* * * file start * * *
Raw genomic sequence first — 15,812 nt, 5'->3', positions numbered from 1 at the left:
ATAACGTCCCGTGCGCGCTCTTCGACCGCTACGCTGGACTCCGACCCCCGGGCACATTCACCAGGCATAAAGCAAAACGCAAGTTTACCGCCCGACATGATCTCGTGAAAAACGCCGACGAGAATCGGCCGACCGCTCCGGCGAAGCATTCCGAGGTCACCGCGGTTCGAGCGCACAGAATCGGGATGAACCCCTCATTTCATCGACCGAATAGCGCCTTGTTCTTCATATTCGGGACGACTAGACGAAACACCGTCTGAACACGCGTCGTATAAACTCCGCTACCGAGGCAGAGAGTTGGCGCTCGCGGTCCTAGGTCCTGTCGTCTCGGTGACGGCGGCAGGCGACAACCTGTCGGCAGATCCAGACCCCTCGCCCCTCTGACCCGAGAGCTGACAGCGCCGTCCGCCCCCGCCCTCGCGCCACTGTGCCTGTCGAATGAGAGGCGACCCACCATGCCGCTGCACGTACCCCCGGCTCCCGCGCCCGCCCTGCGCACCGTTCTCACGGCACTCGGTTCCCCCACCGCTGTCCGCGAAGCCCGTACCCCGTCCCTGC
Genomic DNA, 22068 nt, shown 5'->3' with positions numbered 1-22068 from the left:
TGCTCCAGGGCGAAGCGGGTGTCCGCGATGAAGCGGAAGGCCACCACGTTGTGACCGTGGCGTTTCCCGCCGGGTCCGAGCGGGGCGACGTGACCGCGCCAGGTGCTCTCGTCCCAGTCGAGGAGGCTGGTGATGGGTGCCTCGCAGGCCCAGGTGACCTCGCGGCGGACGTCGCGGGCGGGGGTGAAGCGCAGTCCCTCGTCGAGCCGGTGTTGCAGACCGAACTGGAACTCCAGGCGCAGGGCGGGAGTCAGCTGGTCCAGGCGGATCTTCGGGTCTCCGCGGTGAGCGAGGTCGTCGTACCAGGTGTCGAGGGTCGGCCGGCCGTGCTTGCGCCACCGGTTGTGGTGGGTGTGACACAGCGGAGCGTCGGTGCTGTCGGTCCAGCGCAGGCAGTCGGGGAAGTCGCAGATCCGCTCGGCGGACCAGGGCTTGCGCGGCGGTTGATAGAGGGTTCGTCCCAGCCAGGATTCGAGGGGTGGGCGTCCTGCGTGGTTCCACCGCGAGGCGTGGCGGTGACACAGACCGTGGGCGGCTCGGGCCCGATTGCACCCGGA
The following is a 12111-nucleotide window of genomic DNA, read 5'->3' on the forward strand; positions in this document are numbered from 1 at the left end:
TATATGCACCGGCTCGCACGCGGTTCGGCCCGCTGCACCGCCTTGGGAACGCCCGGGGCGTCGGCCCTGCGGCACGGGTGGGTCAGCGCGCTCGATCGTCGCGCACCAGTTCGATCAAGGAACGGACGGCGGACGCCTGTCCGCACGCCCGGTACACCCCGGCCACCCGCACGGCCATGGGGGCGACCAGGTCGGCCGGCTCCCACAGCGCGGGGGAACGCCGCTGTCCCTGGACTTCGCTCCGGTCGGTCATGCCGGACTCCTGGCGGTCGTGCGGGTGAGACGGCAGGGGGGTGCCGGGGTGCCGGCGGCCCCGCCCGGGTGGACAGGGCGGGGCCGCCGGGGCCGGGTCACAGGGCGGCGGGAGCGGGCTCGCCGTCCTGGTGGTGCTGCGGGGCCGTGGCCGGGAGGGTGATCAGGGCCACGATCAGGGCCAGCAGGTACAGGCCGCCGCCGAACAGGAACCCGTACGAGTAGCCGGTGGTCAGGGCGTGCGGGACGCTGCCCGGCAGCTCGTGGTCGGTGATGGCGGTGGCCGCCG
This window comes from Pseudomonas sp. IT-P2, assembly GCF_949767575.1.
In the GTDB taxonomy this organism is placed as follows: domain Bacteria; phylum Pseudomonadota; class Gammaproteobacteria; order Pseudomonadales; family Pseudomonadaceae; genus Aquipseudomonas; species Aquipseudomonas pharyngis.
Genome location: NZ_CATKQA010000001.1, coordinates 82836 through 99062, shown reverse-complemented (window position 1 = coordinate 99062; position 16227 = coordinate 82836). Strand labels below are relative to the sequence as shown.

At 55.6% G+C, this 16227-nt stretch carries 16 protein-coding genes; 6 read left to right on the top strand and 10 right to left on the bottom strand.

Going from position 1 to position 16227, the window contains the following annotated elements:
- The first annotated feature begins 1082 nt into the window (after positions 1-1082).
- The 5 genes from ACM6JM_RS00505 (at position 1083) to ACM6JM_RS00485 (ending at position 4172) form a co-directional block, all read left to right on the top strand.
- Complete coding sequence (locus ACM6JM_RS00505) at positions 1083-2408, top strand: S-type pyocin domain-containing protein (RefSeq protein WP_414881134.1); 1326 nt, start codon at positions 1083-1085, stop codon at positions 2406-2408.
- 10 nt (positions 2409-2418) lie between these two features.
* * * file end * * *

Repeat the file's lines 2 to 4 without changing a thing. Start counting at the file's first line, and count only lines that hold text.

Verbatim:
ATAACGTCCCGTGCGCGCTCTTCGACCGCTACGCTGGACTCCGACCCCCGGGCACATTCACCAGGCATAAAGCAAAACGCAAGTTTACCGCCCGACATGATCTCGTGAAAAACGCCGACGAGAATCGGCCGACCGCTCCGGCGAAGCATTCCGAGGTCACCGCGGTTCGAGCGCACAGAATCGGGATGAACCCCTCATTTCATCGACCGAATAGCGCCTTGTTCTTCATATTCGGGACGACTAGACGAAACACCGTCTGAACACGCGTCGTATAAACTCCGCTACCGAGGCAGAGAGTTGGCGCTCGCGGTCCTAGGTCCTGTCGTCTCGGTGACGGCGGCAGGCGACAACCTGTCGGCAGATCCAGACCCCTCGCCCCTCTGACCCGAGAGCTGACAGCGCCGTCCGCCCCCGCCCTCGCGCCACTGTGCCTGTCGAATGAGAGGCGACCCACCATGCCGCTGCACGTACCCCCGGCTCCCGCGCCCGCCCTGCGCACCGTTCTCACGGCACTCGGTTCCCCCACCGCTGTCCGCGAAGCCCGTACCCCGTCCCTGC
Genomic DNA, 22068 nt, shown 5'->3' with positions numbered 1-22068 from the left:
TGCTCCAGGGCGAAGCGGGTGTCCGCGATGAAGCGGAAGGCCACCACGTTGTGACCGTGGCGTTTCCCGCCGGGTCCGAGCGGGGCGACGTGACCGCGCCAGGTGCTCTCGTCCCAGTCGAGGAGGCTGGTGATGGGTGCCTCGCAGGCCCAGGTGACCTCGCGGCGGACGTCGCGGGCGGGGGTGAAGCGCAGTCCCTCGTCGAGCCGGTGTTGCAGACCGAACTGGAACTCCAGGCGCAGGGCGGGAGTCAGCTGGTCCAGGCGGATCTTCGGGTCTCCGCGGTGAGCGAGGTCGTCGTACCAGGTGTCGAGGGTCGGCCGGCCGTGCTTGCGCCACCGGTTGTGGTGGGTGTGACACAGCGGAGCGTCGGTGCTGTCGGTCCAGCGCAGGCAGTCGGGGAAGTCGCAGATCCGCTCGGCGGACCAGGGCTTGCGCGGCGGTTGATAGAGGGTTCGTCCCAGCCAGGATTCGAGGGGTGGGCGTCCTGCGTGGTTCCACCGCGAGGCGTGGCGGTGACACAGACCGTGGGCGGCTCGGGCCCGATTGCACCCGGA